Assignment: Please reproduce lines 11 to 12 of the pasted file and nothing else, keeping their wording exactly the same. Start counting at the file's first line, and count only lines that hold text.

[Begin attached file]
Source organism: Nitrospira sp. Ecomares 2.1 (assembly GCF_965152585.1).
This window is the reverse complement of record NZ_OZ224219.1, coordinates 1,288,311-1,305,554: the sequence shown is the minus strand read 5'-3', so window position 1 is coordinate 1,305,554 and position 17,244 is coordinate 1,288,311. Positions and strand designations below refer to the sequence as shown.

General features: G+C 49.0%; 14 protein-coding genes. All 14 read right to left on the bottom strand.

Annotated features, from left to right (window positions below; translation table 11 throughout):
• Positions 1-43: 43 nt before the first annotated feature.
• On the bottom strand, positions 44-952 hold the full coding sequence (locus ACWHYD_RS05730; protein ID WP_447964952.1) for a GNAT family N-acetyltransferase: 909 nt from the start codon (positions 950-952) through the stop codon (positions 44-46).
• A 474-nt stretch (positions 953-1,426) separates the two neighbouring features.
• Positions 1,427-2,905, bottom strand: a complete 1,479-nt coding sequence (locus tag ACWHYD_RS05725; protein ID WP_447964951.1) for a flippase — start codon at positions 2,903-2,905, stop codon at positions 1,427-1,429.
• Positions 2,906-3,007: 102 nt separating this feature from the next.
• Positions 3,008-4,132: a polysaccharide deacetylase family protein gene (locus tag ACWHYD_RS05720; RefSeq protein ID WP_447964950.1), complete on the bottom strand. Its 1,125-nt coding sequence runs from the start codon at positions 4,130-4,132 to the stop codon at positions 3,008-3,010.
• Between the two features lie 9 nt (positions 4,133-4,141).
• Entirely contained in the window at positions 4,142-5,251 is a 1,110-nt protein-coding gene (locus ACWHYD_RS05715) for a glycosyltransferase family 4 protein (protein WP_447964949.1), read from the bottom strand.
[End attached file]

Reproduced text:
• Between the two features lie 9 nt (positions 4,133-4,141).
• Entirely contained in the window at positions 4,142-5,251 is a 1,110-nt protein-coding gene (locus ACWHYD_RS05715) for a glycosyltransferase family 4 protein (protein WP_447964949.1), read from the bottom strand.